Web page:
Warren Buffett has sent one of his top execs on a cruise to Nowheres-ville. The billionaire owner of Berkshire Hathaway, famous for not micro-managing, stepped in last week and quietly canned the boss of Montvale, NJ-based Benjamin Moore paint after the CEO treated himself and his corporate coterie to a trip to Bermuda on the company tab, sources told The Post. Ironically, the 129-year-old Berkshire-owned paint company, after suffering through five years of shrinking sales in the wake of the housing market collapse, had just recorded its first quarterly sales increase since 2007.

At N.Y. newspaper, Warren Buffett leads from afar (Boston)
Over the years, newspaper owners have built monuments to themselves in the form of giant buildings, statues, and plaques. At the headquarters of The Buffalo News, a sand-colored office building, the only visible sign of the owner is a small photo hanging in the office of the publisher, Stanford Lipsey, signed, “To the best in the business, Warren.” Warren is, of course, the billionaire Warren E. Buffett, but the modesty of his physical presence — he has not visited the newsroom in eight years — understates his interest in the paper, which his company, Berkshire Hathaway, bought in 1977.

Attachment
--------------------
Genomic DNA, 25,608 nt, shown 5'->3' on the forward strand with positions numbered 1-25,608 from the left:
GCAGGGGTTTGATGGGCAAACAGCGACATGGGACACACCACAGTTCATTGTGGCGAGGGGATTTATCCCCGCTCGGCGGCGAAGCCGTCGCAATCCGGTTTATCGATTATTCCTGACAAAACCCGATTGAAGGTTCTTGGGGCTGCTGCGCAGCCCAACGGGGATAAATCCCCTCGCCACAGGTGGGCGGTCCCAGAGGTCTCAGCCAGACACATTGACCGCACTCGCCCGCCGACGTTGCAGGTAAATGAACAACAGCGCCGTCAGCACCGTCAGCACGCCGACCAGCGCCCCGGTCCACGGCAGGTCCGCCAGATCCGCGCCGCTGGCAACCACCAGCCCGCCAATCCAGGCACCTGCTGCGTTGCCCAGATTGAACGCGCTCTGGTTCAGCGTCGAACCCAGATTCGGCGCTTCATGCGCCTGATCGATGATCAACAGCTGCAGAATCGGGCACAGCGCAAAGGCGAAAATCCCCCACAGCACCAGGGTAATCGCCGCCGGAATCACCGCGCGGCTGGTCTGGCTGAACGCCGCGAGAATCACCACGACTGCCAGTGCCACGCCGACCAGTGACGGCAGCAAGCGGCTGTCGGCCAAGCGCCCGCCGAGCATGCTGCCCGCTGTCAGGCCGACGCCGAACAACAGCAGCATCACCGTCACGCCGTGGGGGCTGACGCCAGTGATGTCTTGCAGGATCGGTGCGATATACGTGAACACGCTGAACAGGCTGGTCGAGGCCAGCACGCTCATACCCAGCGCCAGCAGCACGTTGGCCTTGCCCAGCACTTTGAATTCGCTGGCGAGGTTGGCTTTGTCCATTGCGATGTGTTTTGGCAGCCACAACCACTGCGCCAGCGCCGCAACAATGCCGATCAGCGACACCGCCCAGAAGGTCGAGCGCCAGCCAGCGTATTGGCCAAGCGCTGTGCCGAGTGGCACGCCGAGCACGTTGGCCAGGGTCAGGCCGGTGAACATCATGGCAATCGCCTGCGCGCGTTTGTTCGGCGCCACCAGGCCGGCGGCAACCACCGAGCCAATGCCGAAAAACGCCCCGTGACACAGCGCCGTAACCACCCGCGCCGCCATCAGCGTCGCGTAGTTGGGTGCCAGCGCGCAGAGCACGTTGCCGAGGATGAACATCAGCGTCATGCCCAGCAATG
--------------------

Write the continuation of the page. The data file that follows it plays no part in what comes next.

Warren Watch: Anti-hunger drive relies on farmers’ bounty (Omaha)
Two Gottsches and a Buffett climbed aboard a 1967 John Deere in Elkhorn last week, planting the seeds for the nation’s farmers to support local food banks. The tractor ride kicked off a campaign that will include a live broadcast on RFD-TV in August, a documentary that traces a crop from planting to sale and an appearance in the Tournament of Roses Parade on New Year’s Day — a float trailed by antique tractors buzzing down Colorado Boulevard in Pasadena, Calif.

Warren Buffett learned early just how quickly a hot tip can go sour (SeattleTimes)